If you love to write and you’re looking for specific ways to improve your writing, I have five simple ways to help you become a better writer today. I just returned from a week’s vacation on the Big Island, where I managed to sneak in a complete read of my favorite book on writing, On Writing: A Memoir of the Craft by Stephen King. My wife knows me all too well, yet despite her objections…
I took five books, two magazines and IMAGE journal with me on vacation. I dabbled in one magazine and started The King’s Speech (my Oscar choice for Best Picture), but it was Stephen King’s book On Writing: A Memoir of the Craft that I devoured. With great enthusiasm, I poured over every page of this bestselling writing memoir. So, it’s only appropriate that I share 5 Specific Ways to Become a Better Writer Today. Not only is On Writing a great read, it provides specific, easy to remember ideas on how to make your writing clearer and more compelling to your reader.
1) Write in the Active Voice: Get rid of all those passive sentences filled with passive verbs. King notes, “With an active verb, the subject of the sentence is doing something.” John eats. Bob shoots. Nancy stabs! King continues, “With a passive verb, something is being done to the subject of the sentence. In other words, the subject is just letting it happen.” Yeech! Way too passive! For more on active/passive verbs, check out The Elements of Style in my post, My Top Five Books on Writing.
2) Assassinate Your Adverbs: Anything ending in -ly is an adverb and adverbs absolute-ly weaken your writing. I try to use as few adverbs as possible because they are a weak substitute for creative active, vivid description. As King notes, “Adverbs modify verbs, adjectives or other adverbs. Like the passive voice, they seem to have been created with the timid writer in mind.” In other words, the adverb is not your friend. Assassinate your adverbs today. (My words, not King’s.)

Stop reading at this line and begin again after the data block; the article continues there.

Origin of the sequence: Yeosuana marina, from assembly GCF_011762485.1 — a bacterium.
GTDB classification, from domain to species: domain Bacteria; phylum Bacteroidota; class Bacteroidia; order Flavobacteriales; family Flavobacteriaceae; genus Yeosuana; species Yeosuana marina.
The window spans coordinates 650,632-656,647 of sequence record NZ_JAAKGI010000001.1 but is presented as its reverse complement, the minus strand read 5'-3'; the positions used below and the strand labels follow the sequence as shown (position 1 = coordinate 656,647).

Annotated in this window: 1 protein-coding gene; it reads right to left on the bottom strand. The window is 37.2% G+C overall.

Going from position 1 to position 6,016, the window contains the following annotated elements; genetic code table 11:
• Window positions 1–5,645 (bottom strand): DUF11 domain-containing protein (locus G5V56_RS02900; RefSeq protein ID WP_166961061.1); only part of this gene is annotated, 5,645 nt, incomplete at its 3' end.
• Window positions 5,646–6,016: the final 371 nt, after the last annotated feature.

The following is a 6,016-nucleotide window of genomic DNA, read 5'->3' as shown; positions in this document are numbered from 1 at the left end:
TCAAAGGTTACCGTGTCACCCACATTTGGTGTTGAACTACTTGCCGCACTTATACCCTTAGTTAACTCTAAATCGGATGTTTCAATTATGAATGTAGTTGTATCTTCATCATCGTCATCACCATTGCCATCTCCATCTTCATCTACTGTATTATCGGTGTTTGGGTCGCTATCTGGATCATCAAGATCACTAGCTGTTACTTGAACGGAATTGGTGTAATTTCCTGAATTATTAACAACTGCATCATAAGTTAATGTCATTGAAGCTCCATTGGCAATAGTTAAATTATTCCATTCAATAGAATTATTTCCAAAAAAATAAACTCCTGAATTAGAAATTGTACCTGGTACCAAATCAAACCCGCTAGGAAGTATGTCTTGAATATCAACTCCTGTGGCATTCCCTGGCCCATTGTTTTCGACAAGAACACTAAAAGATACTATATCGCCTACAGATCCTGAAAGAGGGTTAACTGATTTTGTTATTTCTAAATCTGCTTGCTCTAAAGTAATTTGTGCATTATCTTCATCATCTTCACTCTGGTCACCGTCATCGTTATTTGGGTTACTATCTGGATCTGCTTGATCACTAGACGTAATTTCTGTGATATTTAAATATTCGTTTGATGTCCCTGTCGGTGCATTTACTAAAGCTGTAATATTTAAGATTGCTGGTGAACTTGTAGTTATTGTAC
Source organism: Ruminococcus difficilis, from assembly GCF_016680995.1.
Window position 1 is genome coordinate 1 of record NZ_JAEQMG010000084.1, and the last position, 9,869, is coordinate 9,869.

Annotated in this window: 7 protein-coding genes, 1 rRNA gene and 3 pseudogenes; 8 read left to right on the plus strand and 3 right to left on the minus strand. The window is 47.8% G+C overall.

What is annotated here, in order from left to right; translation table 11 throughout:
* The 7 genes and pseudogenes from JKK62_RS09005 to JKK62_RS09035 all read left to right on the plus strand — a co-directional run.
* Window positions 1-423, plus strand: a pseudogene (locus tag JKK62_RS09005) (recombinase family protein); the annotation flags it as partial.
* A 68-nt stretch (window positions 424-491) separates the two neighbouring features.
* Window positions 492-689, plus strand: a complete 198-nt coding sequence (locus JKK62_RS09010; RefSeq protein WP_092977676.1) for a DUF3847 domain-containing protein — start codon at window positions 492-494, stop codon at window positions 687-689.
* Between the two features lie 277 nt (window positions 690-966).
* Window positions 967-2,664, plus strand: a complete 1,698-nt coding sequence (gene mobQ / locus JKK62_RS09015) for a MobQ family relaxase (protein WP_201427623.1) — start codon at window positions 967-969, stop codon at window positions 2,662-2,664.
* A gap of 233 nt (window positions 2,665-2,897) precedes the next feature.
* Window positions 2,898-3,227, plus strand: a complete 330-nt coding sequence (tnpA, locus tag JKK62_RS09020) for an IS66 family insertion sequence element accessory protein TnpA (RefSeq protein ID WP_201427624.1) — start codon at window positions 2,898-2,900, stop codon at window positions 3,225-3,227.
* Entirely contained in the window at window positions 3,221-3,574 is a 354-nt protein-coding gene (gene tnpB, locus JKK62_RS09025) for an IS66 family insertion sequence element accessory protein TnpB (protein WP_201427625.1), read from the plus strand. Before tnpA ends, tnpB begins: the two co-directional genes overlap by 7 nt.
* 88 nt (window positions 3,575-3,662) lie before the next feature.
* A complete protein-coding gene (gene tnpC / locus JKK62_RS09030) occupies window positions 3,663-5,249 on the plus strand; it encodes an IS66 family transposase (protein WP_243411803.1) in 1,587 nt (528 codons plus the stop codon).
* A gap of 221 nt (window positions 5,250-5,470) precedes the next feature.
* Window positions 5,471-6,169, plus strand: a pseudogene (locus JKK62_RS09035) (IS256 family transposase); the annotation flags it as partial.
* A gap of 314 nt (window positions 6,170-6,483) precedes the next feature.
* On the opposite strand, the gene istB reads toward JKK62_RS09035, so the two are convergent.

3) Use “he said/she said”: Dialogue attribution is what it’s called. “You are such a dwit!” he said. Stephen King devotes several pages to dialogue attribution and what I like most about what he has to say on this subject, his strongest point is letting the reader’s intelligence figure out who’s doing the talking. King’s pet peeve is dialogue attribution filled with those pesky adverbs and yes again, those adverbs are to be used sparing-ly. “But I love him,” she said. Not…”But I love him,” she said pathetically (or passionately or contemptuously!). Every so often is okay, but use your adverbs judicious-ly.
4) Read A Lot & Write A Lot: When someone asks Stephen King how to become a better writer, one of his first questions is, “Do you like to read?” If the person answers “no” or says they don’t have time to read, King seriously doubts their commitment as an aspiring writer. Writing and reading are two interchangeable disciplines. Aspiring and proficient authors learn a lot about writing by doing both. I love this quote, “Reading is the creative center of a writer’s life.” Amen!
5) You need a Room with A Door: Blow up your TV. Get off Facebook or email. Stop putzing around the house. I’ll leave you with these final words by Stephen King, “But you need the room, you need the door, and you need the determination to shut the door. You need a concrete goal (a daily page or word count), as well. The longer you keep to these basics, the easier the act of writing will become. Don’t wait for the muse.”
What are the best ideas you’ve discovered for improving your writing? I want to hear them…jump in, the water’s fine!
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